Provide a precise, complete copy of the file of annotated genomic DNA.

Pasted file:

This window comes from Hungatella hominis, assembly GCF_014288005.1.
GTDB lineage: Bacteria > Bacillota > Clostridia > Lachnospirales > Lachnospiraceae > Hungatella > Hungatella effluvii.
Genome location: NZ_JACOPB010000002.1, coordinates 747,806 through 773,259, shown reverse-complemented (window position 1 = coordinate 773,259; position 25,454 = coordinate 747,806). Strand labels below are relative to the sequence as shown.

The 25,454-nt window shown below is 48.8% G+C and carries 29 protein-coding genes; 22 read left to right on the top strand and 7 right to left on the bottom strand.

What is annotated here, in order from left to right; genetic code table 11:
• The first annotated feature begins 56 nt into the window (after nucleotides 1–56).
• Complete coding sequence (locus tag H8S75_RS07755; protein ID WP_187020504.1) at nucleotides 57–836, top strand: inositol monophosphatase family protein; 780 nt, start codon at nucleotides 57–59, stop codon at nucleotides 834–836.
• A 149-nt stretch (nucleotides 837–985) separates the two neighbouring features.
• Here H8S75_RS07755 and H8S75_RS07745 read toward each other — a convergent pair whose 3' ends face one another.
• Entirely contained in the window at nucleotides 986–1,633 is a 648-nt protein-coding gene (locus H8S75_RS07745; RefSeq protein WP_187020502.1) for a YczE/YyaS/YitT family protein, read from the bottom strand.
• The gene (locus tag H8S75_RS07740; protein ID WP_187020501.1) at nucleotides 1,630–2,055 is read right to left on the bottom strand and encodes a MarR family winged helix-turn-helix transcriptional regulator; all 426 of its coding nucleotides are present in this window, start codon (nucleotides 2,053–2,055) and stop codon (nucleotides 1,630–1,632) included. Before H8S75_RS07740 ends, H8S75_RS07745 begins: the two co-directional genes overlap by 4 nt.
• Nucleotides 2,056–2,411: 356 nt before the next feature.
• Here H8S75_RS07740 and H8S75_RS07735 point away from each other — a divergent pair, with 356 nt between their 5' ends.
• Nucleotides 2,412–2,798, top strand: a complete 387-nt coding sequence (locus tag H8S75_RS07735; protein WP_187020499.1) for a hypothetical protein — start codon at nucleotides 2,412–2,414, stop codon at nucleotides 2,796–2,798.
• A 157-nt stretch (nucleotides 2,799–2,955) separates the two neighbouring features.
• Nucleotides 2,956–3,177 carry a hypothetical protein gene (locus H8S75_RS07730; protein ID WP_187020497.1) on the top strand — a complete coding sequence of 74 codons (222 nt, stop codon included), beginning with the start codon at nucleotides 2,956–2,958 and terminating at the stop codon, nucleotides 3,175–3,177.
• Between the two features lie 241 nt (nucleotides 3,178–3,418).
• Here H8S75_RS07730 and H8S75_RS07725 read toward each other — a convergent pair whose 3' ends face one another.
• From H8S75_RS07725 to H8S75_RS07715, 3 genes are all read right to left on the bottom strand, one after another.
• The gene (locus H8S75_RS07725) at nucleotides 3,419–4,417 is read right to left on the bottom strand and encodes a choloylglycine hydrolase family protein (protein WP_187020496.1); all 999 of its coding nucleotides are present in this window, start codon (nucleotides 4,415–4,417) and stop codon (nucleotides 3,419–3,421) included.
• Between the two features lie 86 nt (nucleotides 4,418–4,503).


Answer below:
This window comes from Hungatella hominis, assembly GCF_014288005.1.
GTDB lineage: Bacteria > Bacillota > Clostridia > Lachnospirales > Lachnospiraceae > Hungatella > Hungatella effluvii.
Genome location: NZ_JACOPB010000002.1, coordinates 747,806 through 773,259, shown reverse-complemented (window position 1 = coordinate 773,259; position 25,454 = coordinate 747,806). Strand labels below are relative to the sequence as shown.

The 25,454-nt window shown below is 48.8% G+C and carries 29 protein-coding genes; 22 read left to right on the top strand and 7 right to left on the bottom strand.

What is annotated here, in order from left to right; genetic code table 11:
• The first annotated feature begins 56 nt into the window (after nucleotides 1–56).
• Complete coding sequence (locus tag H8S75_RS07755; protein ID WP_187020504.1) at nucleotides 57–836, top strand: inositol monophosphatase family protein; 780 nt, start codon at nucleotides 57–59, stop codon at nucleotides 834–836.
• A 149-nt stretch (nucleotides 837–985) separates the two neighbouring features.
• Here H8S75_RS07755 and H8S75_RS07745 read toward each other — a convergent pair whose 3' ends face one another.
• Entirely contained in the window at nucleotides 986–1,633 is a 648-nt protein-coding gene (locus H8S75_RS07745; RefSeq protein WP_187020502.1) for a YczE/YyaS/YitT family protein, read from the bottom strand.
• The gene (locus tag H8S75_RS07740; protein ID WP_187020501.1) at nucleotides 1,630–2,055 is read right to left on the bottom strand and encodes a MarR family winged helix-turn-helix transcriptional regulator; all 426 of its coding nucleotides are present in this window, start codon (nucleotides 2,053–2,055) and stop codon (nucleotides 1,630–1,632) included. Before H8S75_RS07740 ends, H8S75_RS07745 begins: the two co-directional genes overlap by 4 nt.
• Nucleotides 2,056–2,411: 356 nt before the next feature.
• Here H8S75_RS07740 and H8S75_RS07735 point away from each other — a divergent pair, with 356 nt between their 5' ends.
• Nucleotides 2,412–2,798, top strand: a complete 387-nt coding sequence (locus tag H8S75_RS07735; protein WP_187020499.1) for a hypothetical protein — start codon at nucleotides 2,412–2,414, stop codon at nucleotides 2,796–2,798.
• A 157-nt stretch (nucleotides 2,799–2,955) separates the two neighbouring features.
• Nucleotides 2,956–3,177 carry a hypothetical protein gene (locus H8S75_RS07730; protein ID WP_187020497.1) on the top strand — a complete coding sequence of 74 codons (222 nt, stop codon included), beginning with the start codon at nucleotides 2,956–2,958 and terminating at the stop codon, nucleotides 3,175–3,177.
• Between the two features lie 241 nt (nucleotides 3,178–3,418).
• Here H8S75_RS07730 and H8S75_RS07725 read toward each other — a convergent pair whose 3' ends face one another.
• From H8S75_RS07725 to H8S75_RS07715, 3 genes are all read right to left on the bottom strand, one after another.
• The gene (locus H8S75_RS07725) at nucleotides 3,419–4,417 is read right to left on the bottom strand and encodes a choloylglycine hydrolase family protein (protein WP_187020496.1); all 999 of its coding nucleotides are present in this window, start codon (nucleotides 4,415–4,417) and stop codon (nucleotides 3,419–3,421) included.
• Between the two features lie 86 nt (nucleotides 4,418–4,503).